A case of mistaken identity

It was 6.30pm and I was eager to get my beautiful, tired toddler into bed. With an evening of writing work stretching ahead of me, I knew I had a small window of opportunity before we found ourselves on a one-way journey to Tantrumville.

“I want book Mummy,” said Frog. Of course she did, it was bedtime. It’s to be expected.

“I want story Mummy,” said my daughter. Again, this is no big revelation. I wasn’t about to read her The Oxford English Dictionary.

“I want Willy Tuppy book Mummy,” stated my toddler, in a matter of fact tone.


Alarm bells were ringing. I hadn’t invested in any kind of educational body book yet. She’s only two years old for crying out loud. What was this “Willy Tuppy” book she was so keen on?

“I WANT WILLY TUPPY BOOK NOW MUMMY!” Shouted my beautiful child.

Panic started to set in. I was unfamiliar with this particular story. Was it a favourite we’d read together before? Had I been so tired I’d cast aside any memory of a book about female and male genitalia? I’m sure I wasn’t that exhausted. But…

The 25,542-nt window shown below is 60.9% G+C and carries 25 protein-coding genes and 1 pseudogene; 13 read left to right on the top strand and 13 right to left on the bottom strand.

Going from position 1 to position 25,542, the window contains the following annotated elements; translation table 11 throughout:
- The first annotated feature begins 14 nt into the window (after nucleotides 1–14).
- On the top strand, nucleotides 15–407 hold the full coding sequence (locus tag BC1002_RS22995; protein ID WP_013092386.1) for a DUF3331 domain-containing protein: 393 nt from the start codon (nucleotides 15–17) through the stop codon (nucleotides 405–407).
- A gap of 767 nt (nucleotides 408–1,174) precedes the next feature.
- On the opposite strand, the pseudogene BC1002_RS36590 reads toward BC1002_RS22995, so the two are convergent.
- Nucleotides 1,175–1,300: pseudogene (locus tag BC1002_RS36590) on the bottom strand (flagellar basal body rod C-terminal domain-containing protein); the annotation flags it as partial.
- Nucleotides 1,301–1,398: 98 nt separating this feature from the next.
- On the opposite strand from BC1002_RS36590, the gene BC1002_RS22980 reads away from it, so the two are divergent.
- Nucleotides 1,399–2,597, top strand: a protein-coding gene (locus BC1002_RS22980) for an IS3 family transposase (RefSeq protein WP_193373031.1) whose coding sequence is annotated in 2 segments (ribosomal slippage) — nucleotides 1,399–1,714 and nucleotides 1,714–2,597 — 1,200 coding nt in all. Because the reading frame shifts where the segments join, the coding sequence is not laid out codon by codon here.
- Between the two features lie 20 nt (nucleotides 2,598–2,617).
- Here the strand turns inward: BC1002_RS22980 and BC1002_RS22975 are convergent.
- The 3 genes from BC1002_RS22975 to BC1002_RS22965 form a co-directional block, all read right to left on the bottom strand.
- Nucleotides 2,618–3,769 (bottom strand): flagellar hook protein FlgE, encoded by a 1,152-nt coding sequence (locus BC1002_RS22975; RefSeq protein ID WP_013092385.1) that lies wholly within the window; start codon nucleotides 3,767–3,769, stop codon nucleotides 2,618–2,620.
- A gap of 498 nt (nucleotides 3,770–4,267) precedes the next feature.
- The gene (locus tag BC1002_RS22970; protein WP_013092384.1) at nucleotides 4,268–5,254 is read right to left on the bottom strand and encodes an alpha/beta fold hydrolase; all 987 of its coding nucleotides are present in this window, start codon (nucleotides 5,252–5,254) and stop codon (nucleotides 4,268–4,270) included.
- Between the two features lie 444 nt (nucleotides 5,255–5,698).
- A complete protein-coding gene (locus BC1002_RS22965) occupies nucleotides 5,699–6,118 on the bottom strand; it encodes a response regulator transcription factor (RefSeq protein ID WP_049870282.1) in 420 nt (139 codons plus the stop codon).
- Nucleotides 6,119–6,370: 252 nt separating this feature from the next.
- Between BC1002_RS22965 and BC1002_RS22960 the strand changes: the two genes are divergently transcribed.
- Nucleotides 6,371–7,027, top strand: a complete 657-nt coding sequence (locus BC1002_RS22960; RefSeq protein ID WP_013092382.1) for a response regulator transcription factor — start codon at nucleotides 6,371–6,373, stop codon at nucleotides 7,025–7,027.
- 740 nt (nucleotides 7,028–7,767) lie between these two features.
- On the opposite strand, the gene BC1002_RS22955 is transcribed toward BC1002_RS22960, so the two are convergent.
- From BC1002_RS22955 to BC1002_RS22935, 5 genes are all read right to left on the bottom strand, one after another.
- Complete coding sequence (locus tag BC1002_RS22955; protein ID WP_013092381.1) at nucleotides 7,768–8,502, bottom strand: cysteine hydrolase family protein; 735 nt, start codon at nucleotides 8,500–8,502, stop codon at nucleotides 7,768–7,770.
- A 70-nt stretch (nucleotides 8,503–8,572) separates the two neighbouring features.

“Mummy! Listen me! Willy Tuppy book! Now!” She was getting irate.

“I tell you what,” I stalled for time. “Why don’t you go and get me this book you’re so set on.” I smugly congratulated myself on my foresight and quick thinking.

She trotted off, happy in the knowledge she was finally going to get her bedtime wish. The “Willy Tuppy book” was within reach.

And then she handed me a book with these familiar faces on the cover:

Photo credit: Ulleskelf

Of course.

To a toddler “Willy Tuppies” made perfect sense.




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